So, what the heck is this added fragrance, anyway? Though this is an important question, Steinemann reports that “no law in any country requires full disclosure of all ingredients in a fragrance.” She defines the word fragrance as a scent, yet she notes that “despite its singular name, it is a formulation of dozens of chemicals, such as volatile organic compounds (VOCs). Nearly 4,000 ingredients have been documented for use in the composition of a fragrance.”
VOCs (volatile organic compounds) are classified as potentially hazardous emissions. Examples include limonene, alpha-pinene, beta-pinene, ethanol, methanol, acetaldehyde, acetone, and benzyl acetate, were found in common consumer products.
According to Steinemann’s research, the health issues related to fragrances affect 32.2 percent of the general population across the four countries studied. These adverse health conditions include mucosal symptoms, migraine headaches, asthma attacks, and respiratory, skin, neurological, cognitive, gastrointestinal, cardiovascular, immune system, and musculoskeletal problems. Some of the substances in these fragrances are also linked to cancer, birth defects, and other chronic conditions according to the organization Breast Cancer Prevention Partners.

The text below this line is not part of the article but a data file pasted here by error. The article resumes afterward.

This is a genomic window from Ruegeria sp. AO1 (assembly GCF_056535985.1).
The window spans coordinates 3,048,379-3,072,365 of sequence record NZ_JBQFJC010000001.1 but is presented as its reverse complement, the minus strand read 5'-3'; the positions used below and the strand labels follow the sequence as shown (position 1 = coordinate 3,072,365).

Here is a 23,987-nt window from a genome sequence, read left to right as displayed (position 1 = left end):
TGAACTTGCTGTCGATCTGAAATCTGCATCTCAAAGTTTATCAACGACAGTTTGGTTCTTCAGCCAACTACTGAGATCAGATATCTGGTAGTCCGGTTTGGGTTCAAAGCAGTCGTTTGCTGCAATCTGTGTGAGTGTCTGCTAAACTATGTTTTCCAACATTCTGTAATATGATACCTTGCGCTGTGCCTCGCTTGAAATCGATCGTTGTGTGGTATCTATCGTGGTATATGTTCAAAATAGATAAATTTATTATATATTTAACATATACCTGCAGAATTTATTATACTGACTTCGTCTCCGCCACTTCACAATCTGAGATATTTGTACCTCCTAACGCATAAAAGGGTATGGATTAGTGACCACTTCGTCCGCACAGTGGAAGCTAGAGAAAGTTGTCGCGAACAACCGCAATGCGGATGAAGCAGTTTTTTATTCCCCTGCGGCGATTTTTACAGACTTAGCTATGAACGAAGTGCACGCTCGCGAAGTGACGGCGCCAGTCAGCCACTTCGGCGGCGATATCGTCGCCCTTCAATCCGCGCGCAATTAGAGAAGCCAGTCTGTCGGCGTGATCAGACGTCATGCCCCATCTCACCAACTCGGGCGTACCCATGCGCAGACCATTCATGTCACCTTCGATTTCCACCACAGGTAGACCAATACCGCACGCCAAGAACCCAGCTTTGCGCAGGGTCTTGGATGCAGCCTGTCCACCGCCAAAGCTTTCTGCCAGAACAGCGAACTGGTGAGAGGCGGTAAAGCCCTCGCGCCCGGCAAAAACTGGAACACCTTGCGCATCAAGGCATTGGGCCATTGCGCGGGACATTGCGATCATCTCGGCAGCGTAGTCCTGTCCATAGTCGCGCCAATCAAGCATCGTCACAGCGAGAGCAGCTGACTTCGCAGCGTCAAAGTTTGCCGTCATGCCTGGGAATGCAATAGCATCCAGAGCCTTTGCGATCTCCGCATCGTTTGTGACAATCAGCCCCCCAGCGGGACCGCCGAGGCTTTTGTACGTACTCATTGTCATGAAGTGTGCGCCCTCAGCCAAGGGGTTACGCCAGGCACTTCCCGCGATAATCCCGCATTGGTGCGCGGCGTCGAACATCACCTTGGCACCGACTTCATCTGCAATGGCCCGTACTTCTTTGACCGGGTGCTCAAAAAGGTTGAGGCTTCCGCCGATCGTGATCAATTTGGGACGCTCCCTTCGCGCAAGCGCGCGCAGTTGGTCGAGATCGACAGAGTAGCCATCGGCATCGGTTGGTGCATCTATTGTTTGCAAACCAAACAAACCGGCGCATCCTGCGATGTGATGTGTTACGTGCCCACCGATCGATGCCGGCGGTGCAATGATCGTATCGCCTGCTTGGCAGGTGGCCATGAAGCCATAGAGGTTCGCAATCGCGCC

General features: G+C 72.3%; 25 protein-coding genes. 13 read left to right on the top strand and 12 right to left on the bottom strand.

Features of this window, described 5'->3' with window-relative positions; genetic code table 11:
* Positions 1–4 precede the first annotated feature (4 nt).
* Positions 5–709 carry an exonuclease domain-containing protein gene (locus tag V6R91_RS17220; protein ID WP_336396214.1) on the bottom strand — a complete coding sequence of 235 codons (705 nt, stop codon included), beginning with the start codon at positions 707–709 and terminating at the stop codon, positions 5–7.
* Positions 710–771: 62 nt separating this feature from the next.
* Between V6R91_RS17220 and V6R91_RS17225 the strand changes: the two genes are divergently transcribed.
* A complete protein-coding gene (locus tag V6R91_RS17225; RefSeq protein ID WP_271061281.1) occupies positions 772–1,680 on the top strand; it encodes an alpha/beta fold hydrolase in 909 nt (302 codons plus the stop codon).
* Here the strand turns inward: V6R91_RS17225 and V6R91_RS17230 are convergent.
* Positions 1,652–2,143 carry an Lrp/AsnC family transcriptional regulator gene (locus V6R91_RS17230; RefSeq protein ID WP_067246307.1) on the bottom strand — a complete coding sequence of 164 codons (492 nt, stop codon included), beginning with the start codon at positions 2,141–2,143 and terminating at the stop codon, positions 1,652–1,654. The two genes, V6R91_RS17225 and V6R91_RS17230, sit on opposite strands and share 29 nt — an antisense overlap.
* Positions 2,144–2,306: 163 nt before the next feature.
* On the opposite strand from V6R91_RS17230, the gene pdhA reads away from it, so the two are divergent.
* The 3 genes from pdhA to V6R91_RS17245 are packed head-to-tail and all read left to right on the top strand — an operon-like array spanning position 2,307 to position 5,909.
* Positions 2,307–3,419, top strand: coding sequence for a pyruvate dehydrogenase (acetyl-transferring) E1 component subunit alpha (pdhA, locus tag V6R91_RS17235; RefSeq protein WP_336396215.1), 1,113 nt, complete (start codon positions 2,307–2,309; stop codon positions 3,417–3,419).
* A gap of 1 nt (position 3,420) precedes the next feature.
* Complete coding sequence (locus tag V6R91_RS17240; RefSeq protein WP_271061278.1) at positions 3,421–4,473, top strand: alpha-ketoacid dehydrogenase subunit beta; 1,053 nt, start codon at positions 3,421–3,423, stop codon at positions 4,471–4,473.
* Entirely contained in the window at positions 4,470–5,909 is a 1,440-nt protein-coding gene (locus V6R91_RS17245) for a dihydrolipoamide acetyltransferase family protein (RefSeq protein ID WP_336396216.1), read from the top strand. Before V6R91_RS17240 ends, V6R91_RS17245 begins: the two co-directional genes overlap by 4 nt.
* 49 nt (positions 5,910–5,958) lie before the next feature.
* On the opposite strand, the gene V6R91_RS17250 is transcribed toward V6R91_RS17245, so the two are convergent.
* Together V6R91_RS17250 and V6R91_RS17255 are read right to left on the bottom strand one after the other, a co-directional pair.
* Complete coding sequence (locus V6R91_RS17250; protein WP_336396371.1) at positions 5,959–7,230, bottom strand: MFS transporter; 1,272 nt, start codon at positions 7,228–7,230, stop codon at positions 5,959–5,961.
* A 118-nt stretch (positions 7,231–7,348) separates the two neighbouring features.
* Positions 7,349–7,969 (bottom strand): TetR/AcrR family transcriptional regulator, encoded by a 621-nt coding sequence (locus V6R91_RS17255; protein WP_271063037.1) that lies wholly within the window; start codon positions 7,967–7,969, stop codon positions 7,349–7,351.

The legislative issues surrounding fragrances in public indoor environments is complex and ongoing. More people prefer fragrance-free public environments than not: “Nationally representative population surveys in the US, AU, UK, and SE have found that more people, at least twice as many, prefer fragrance-free environments to fragranced environments: workplaces, health care facilities and professionals, hotels, and airplanes.”
Of course, you have more control over the chemicals when it comes to your home environment. You can buy fragrance-free products, which, according to Steinemann’s research, “offer similar functionality but without the potential issues associated with fragranced products” as well as “reduce terpenes emissions in a relatively short time period.” Or you can make your own products for everything from soap to toothpaste to cleaning solutions—baking soda and lemon juice, for example. Vinegar is also popular. There are many fragrance-free options for DIY nontoxic cleaning products.